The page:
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Davis Shakespeare Festival’s ‘Gentleman’s Guide To Love And Murder’ A Giddy, Gloomy Good Time

Photo by Yarcenia Garcia

Daniel Sugimoto and Kyle Stoner perform in the Davis Shakespeare Festival’s production of “A Gentleman’s Guide to Love and Murder.”

Photo by Yarcenia Garcia

The Davis Shakespeare Festival’s staging of “A Gentleman’s Guide to Love and Murder” is funny and stylish, with gloomy underpinnings.

The show is a dark musical comedy set in London a century ago. It introduces a handsome, well-mannered young man named Monty Navarro, who alas possesses very modest financial means.

Then, one day, a friend asks him if he’s ever heard of the D’Ysquith family. Monty says yes.

Miss Shingle: Then you’re aware of Highhurst Castle.

Monty Navarro: Yes, of course.

Miss Shingle: You’re aware, then of their position, their vast wealth and influence.

Monty Navarro: Yes, yes. What’s it got to do with me?

The friend, Miss Shingle, then discloses that Monty’s mother was a D’Ysquith who was disinherited by her cruel family. But, nonetheless, young Monty is ninth-in-line to become the Earl of Highhurst.

Thus, Monty begins arranging the “accidental” demise of the unfortunate heirs between him and the title. But he realizes that he’s just a little man, taking on a big task, which he’s reminded of in this song:

Monty Navarro, you know you don’t belong here. Monty Navarro, you’re on a slippery slope. Your presence is indubitably wrong here, may we suggest, we think you’d best, abandon hope…

Some compare this show to Stephen Sondheim’s “Sweeney Todd,” as it is set in grim industrial London and the central character is a serial killer. But “A Gentleman’s Guide to Love and Murder” has a giddy, campy sensibility.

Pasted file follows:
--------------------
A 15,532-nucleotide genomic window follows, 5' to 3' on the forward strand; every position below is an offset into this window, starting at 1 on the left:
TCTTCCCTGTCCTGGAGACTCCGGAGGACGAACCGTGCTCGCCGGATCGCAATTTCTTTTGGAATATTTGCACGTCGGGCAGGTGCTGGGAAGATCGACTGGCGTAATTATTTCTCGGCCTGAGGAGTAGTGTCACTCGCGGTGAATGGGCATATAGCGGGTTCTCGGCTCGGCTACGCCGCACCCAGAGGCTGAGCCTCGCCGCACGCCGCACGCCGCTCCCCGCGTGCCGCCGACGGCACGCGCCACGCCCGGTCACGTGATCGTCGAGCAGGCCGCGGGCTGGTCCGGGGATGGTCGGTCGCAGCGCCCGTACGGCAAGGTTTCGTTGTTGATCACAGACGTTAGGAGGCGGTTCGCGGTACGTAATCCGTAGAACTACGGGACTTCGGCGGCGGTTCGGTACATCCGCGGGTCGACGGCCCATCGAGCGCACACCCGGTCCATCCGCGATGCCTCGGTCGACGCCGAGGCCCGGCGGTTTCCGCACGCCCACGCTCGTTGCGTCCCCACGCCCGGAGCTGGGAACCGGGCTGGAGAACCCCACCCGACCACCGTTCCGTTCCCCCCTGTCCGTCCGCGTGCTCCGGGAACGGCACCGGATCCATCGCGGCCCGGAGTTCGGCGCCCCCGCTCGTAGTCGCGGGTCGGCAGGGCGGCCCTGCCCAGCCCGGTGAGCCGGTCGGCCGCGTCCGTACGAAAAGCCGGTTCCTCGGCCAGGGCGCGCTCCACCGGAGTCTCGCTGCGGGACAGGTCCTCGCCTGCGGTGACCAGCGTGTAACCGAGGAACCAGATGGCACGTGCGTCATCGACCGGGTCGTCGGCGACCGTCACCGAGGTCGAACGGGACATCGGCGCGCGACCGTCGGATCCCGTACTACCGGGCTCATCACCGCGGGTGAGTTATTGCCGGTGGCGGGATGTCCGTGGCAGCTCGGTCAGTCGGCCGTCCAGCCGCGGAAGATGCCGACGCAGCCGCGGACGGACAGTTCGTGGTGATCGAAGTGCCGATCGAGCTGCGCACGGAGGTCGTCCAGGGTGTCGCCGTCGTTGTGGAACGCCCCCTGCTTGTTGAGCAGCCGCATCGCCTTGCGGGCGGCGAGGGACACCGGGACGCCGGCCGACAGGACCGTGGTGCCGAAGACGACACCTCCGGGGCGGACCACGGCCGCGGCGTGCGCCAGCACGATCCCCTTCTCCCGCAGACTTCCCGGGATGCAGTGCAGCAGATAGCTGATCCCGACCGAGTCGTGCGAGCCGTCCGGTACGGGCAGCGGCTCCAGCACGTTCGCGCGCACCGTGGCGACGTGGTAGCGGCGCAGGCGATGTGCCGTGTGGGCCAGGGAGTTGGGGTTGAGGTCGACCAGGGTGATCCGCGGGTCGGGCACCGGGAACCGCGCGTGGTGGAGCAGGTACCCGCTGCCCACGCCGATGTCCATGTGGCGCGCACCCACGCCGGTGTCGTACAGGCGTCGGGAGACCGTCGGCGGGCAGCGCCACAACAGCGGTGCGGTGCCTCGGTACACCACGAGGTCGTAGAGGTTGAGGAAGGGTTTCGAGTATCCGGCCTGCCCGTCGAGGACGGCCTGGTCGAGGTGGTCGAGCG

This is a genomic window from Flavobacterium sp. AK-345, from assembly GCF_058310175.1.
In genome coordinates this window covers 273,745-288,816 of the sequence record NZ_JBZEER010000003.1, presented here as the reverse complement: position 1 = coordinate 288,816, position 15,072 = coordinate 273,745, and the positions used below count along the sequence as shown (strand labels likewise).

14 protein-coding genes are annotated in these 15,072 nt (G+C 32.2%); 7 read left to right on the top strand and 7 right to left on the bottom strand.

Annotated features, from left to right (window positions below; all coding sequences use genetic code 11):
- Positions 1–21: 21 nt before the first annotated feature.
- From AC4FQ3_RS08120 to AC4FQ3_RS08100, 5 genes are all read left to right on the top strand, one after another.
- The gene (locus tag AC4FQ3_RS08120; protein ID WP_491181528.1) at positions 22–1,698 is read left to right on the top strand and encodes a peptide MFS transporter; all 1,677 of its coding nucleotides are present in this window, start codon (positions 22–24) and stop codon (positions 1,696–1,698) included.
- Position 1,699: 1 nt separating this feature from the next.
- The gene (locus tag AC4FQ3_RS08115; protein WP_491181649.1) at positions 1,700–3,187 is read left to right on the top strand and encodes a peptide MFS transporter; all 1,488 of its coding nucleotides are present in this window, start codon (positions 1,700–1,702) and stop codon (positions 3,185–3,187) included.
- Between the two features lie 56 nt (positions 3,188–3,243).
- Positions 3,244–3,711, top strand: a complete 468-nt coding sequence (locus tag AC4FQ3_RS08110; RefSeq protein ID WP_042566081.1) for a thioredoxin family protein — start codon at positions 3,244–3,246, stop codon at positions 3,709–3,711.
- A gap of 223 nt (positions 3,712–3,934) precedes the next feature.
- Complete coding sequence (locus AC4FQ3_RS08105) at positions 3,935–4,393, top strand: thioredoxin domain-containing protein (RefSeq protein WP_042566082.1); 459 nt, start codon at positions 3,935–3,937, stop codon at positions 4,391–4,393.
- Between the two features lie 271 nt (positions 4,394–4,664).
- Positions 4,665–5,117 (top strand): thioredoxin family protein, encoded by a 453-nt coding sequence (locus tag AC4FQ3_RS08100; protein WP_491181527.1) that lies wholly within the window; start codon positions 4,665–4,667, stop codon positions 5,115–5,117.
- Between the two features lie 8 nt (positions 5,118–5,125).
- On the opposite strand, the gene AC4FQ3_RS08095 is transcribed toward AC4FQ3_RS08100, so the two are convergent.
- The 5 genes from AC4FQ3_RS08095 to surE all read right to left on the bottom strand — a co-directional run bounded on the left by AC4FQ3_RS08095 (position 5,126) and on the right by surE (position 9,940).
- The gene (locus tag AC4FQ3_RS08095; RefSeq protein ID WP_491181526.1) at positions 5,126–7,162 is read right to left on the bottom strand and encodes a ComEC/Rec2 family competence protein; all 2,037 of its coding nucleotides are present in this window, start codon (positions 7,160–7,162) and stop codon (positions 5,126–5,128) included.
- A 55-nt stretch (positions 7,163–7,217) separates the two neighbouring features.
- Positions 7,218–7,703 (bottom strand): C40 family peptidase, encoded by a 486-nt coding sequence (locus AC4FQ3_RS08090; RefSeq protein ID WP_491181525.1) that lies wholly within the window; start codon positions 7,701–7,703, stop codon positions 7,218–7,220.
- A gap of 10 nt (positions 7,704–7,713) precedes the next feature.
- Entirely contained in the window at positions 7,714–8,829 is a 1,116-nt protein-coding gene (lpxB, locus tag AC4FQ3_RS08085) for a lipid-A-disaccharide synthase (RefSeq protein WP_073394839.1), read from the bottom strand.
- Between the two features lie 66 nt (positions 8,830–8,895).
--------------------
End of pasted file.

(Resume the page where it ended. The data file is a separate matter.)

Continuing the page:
As Monty bumps off one relative after another, I was instead reminded of “Little Shop of Horrors,” in which a man-eating plant becomes the lynchpin in what is a very funny show.

Kyle Stoner in the Davis Shakespeare Festival’s "A Gentleman’s Guide To Love And Murder."Photo by Yarcenia Garcia


The Davis Shakespeare Festival’s large cast ... ahem ... executes this comedy of delayed revenge in a sweet, sophisticated manner. Handsome Daniel Sugimoto plays the cool, charismatic Monty, while comic actor Kyle Stoner — playing all eight unfortunate D'Ysquiths, male and female, standing in Monty’s way — has a great time dying in an over-the-top manner, again and again and again.

Davis Shakespeare’s production of “A Gentleman’s Guide to Love and Murder” continues at the Veterans Memorial Theatre in Davis through Aug. 4.

 theatre review

Jeff Hudson

Contributing Arts Reporter and Theatre Critic

Jeff Hudson has been contributing arts-related stories to Capital Public Radio since 1995, with an emphasis on theater and classical music. He attends over 100 performances annually, ranging from modern musicals to medieval masses.   Read Full Bio 

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